Adam Savage Quotes
Adam Whitney Savage (born July 15, 1967) is an American industrial designer and special effects designer/fabricator, actor, educator, and television personality, known as the former co-host (with Jamie Hyneman) of the Discovery Channel television series MythBusters and Unchained Reaction. His model work has appeared in major films, including Star Wars: Episode II – Attack of the Clones and The Matrix Reloaded. He is a prominent member of the skeptic community. He lives in San Francisco with his twin sons and his wife, Julia
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Deadlines refine the mind. They remove variables like exotic materials and processes that take too long. The closer the deadline, the more likely you'll start thinking waaay outside the box.
Whether it's the experiments on 'MythBusters' or my earlier work in special effects for movies, I've regularly had to do things that were never done before, from designing complex motion-control rigs to figuring out how to animate chocolate.
There's this group online that I frequent. It's a group of prop crazies just like me called the Replica Props Forum, and it's people who trade, make and travel in information about movie props.
In theory, cars are fairly simple. If they don't start, it's either the fuel system or the electrical system. Teach yourself about the path of each in your engine and tracing it is fairly straightforward. But at the beginning, mastering each new system seems like an unreachable shore. The car is effectively a black box.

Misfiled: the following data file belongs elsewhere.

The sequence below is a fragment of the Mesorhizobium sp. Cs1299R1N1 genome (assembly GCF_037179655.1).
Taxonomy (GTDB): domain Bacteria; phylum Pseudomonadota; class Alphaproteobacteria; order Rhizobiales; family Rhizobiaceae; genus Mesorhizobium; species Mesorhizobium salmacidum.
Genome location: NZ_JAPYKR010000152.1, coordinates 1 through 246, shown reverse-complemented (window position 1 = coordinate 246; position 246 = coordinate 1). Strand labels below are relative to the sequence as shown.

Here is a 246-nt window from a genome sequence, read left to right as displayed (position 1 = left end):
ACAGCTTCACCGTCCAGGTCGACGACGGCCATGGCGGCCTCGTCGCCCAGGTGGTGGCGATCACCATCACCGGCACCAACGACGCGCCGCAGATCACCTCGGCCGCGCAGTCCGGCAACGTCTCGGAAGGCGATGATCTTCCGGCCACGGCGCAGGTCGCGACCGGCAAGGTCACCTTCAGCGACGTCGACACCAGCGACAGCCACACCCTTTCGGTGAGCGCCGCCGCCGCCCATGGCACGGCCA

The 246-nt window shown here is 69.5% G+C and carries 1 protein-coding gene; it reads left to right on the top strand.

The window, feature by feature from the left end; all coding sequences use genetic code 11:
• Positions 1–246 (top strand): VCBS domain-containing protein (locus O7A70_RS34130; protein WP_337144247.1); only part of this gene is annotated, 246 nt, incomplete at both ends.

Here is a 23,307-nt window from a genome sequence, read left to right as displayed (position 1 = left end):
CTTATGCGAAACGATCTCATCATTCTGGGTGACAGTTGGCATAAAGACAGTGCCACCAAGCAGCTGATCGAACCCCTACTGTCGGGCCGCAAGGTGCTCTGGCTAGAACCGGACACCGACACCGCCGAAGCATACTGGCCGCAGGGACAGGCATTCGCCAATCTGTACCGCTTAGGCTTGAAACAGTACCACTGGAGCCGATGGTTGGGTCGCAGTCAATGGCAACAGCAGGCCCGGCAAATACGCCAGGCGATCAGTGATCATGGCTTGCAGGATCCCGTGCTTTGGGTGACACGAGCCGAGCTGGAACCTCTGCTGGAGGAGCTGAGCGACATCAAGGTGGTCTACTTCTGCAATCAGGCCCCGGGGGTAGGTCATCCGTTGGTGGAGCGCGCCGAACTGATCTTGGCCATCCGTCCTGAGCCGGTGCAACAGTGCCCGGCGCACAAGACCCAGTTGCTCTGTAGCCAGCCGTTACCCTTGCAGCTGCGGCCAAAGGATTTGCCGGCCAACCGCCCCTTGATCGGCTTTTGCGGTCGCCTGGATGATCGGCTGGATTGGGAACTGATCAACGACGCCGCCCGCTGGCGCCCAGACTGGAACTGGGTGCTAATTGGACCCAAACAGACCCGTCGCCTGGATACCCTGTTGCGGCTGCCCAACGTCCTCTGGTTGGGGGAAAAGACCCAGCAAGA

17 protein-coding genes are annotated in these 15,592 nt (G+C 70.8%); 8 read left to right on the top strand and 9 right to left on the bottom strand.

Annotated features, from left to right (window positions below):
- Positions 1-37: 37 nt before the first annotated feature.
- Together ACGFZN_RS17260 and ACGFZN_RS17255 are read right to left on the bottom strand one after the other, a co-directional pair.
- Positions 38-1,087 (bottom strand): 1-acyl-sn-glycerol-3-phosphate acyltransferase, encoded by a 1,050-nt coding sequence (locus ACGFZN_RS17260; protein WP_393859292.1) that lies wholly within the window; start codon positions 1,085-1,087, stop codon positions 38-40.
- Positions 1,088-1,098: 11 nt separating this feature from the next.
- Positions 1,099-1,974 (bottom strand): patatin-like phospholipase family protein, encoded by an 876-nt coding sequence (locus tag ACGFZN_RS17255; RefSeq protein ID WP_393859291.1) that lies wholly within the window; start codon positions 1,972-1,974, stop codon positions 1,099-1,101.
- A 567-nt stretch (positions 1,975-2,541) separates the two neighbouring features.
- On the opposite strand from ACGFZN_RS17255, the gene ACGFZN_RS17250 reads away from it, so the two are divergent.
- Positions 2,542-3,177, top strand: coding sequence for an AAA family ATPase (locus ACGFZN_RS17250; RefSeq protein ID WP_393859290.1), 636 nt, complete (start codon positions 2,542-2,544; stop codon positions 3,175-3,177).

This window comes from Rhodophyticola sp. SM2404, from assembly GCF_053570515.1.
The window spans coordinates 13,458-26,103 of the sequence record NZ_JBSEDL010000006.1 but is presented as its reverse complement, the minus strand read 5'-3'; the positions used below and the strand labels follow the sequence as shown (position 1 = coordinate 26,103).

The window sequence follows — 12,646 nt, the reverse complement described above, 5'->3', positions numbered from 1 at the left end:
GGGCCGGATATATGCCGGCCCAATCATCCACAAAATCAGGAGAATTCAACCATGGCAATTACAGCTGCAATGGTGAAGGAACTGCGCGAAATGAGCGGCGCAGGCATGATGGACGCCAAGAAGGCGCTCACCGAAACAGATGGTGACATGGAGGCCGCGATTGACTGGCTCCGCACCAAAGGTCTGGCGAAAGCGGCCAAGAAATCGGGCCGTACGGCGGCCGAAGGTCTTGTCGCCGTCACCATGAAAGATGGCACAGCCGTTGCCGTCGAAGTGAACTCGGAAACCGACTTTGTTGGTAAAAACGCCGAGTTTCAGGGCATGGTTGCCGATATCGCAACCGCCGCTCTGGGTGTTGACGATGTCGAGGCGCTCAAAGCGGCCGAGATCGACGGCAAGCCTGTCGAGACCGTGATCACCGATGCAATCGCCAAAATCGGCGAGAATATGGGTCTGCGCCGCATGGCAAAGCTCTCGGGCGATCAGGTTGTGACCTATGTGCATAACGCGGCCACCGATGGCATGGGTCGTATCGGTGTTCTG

Growing up in New York, I was sort of shocked when I realized that my children are Californians. They are 14 years old, and I explain to them frequently that they will never realize the glory of a snow day. You wake up and the world says, 'Oops, it's too much fun to go to school, you've got to stay home and deal with the snow!'
I'm a lifelong movie addict, and one of my favorite projects is making replica props and costumes. Nearly every one of these - from R2D2 to Hellboy's revolver - ends with the paint job. And it's not just cosmetic. The paint literally tells a story: what this thing is made of, where it's been, what it's been used for, and for how long.
I had saved a few hundred photos of dodo skeletons into my 'Creative Projects' folder - it's a repository for my brain, everything that I could possibly be interested in. Any time I have an Internet connection, there's a sluice of stuff moving into there, everything from beautiful rings to cockpit photos.
When I finally got up to Industrial Light And Magic to work on the 'Star Wars' movies as a model-maker, it felt like dying and going to heaven.
I'm obsessed with the form of a toolbox. The idea of a portable kit that has everything you might need ignites something inside me. It's like Batman's utility belt.
I go home at the end of the day and I rarely talk about what I did that day. So my wife's experience is just like that of anybody else whose husband goes away to a blue collar job and comes home bruised and dirty and often proud of the work that they're doing.
The 'Mythbusters' crew, we monitor the Discovery boards, we look for the new ideas that are being forwarded on those boards, and we keep track of what's going on, we keep updated.
Audiences of critical thinkers are my favorite kinds of audiences. There are jokes I tell in the show that don't get laughs unless I am in front of an audience of critical thinkers. Put me in front of a crowd of science teachers or astronauts! The guileless aren't our audience - it's the critical thinkers we love.
I'm always going to be making costumes. It's one of the ways I relax my brain. In addition to the pleasure of having the piece, there is a deep and abiding pleasure for me assembling something in my head - learning to know something in its totality in my head, and then putting together all the constituent parts into a cohesive whole.